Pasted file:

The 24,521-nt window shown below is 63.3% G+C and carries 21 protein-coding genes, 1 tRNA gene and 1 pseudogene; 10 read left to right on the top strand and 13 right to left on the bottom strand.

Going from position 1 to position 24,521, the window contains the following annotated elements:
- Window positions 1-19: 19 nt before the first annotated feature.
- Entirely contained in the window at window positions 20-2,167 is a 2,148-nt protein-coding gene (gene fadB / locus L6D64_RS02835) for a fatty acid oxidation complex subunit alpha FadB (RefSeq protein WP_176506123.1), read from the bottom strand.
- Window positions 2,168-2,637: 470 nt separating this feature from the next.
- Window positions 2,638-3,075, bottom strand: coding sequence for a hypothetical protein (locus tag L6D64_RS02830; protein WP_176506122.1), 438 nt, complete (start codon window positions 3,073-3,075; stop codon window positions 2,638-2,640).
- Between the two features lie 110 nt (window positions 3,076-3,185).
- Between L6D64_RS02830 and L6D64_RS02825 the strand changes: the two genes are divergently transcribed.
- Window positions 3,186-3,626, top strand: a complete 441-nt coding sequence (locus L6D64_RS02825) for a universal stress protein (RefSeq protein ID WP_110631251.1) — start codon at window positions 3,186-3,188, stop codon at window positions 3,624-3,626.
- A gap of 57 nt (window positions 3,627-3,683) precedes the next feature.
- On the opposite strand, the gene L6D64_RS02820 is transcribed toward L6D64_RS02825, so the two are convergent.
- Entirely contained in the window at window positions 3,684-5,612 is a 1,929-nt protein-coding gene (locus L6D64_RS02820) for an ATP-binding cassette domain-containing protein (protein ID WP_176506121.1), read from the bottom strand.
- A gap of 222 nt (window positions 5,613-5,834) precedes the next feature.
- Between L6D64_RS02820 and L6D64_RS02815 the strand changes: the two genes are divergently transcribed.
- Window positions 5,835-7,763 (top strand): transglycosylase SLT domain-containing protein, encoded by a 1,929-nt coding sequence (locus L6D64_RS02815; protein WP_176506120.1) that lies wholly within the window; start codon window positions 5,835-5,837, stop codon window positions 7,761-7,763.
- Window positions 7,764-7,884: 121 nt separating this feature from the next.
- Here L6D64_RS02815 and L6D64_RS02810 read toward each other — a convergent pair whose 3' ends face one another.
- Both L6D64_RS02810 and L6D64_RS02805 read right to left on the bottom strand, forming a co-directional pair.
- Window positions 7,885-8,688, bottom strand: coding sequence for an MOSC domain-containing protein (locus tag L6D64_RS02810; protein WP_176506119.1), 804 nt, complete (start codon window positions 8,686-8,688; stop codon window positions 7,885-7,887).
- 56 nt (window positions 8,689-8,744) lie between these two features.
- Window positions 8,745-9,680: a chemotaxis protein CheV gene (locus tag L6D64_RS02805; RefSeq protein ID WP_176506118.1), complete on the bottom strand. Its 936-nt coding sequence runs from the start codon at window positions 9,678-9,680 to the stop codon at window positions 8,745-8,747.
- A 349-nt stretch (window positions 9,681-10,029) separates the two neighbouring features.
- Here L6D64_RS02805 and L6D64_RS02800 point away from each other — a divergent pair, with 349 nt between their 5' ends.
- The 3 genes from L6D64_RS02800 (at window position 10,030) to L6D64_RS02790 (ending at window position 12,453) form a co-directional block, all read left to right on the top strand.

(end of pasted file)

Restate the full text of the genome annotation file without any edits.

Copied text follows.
The 24,521-nt window shown below is 63.3% G+C and carries 21 protein-coding genes, 1 tRNA gene and 1 pseudogene; 10 read left to right on the top strand and 13 right to left on the bottom strand.

Going from position 1 to position 24,521, the window contains the following annotated elements:
- Window positions 1-19: 19 nt before the first annotated feature.
- Entirely contained in the window at window positions 20-2,167 is a 2,148-nt protein-coding gene (gene fadB / locus L6D64_RS02835) for a fatty acid oxidation complex subunit alpha FadB (RefSeq protein WP_176506123.1), read from the bottom strand.
- Window positions 2,168-2,637: 470 nt separating this feature from the next.
- Window positions 2,638-3,075, bottom strand: coding sequence for a hypothetical protein (locus tag L6D64_RS02830; protein WP_176506122.1), 438 nt, complete (start codon window positions 3,073-3,075; stop codon window positions 2,638-2,640).
- Between the two features lie 110 nt (window positions 3,076-3,185).
- Between L6D64_RS02830 and L6D64_RS02825 the strand changes: the two genes are divergently transcribed.
- Window positions 3,186-3,626, top strand: a complete 441-nt coding sequence (locus L6D64_RS02825) for a universal stress protein (RefSeq protein ID WP_110631251.1) — start codon at window positions 3,186-3,188, stop codon at window positions 3,624-3,626.
- A gap of 57 nt (window positions 3,627-3,683) precedes the next feature.
- On the opposite strand, the gene L6D64_RS02820 is transcribed toward L6D64_RS02825, so the two are convergent.
- Entirely contained in the window at window positions 3,684-5,612 is a 1,929-nt protein-coding gene (locus L6D64_RS02820) for an ATP-binding cassette domain-containing protein (protein ID WP_176506121.1), read from the bottom strand.
- A gap of 222 nt (window positions 5,613-5,834) precedes the next feature.
- Between L6D64_RS02820 and L6D64_RS02815 the strand changes: the two genes are divergently transcribed.
- Window positions 5,835-7,763 (top strand): transglycosylase SLT domain-containing protein, encoded by a 1,929-nt coding sequence (locus L6D64_RS02815; protein WP_176506120.1) that lies wholly within the window; start codon window positions 5,835-5,837, stop codon window positions 7,761-7,763.
- Window positions 7,764-7,884: 121 nt separating this feature from the next.
- Here L6D64_RS02815 and L6D64_RS02810 read toward each other — a convergent pair whose 3' ends face one another.
- Both L6D64_RS02810 and L6D64_RS02805 read right to left on the bottom strand, forming a co-directional pair.
- Window positions 7,885-8,688, bottom strand: coding sequence for an MOSC domain-containing protein (locus tag L6D64_RS02810; protein WP_176506119.1), 804 nt, complete (start codon window positions 8,686-8,688; stop codon window positions 7,885-7,887).
- 56 nt (window positions 8,689-8,744) lie between these two features.
- Window positions 8,745-9,680: a chemotaxis protein CheV gene (locus tag L6D64_RS02805; RefSeq protein ID WP_176506118.1), complete on the bottom strand. Its 936-nt coding sequence runs from the start codon at window positions 9,678-9,680 to the stop codon at window positions 8,745-8,747.
- A 349-nt stretch (window positions 9,681-10,029) separates the two neighbouring features.
- Here L6D64_RS02805 and L6D64_RS02800 point away from each other — a divergent pair, with 349 nt between their 5' ends.
- The 3 genes from L6D64_RS02800 (at window position 10,030) to L6D64_RS02790 (ending at window position 12,453) form a co-directional block, all read left to right on the top strand.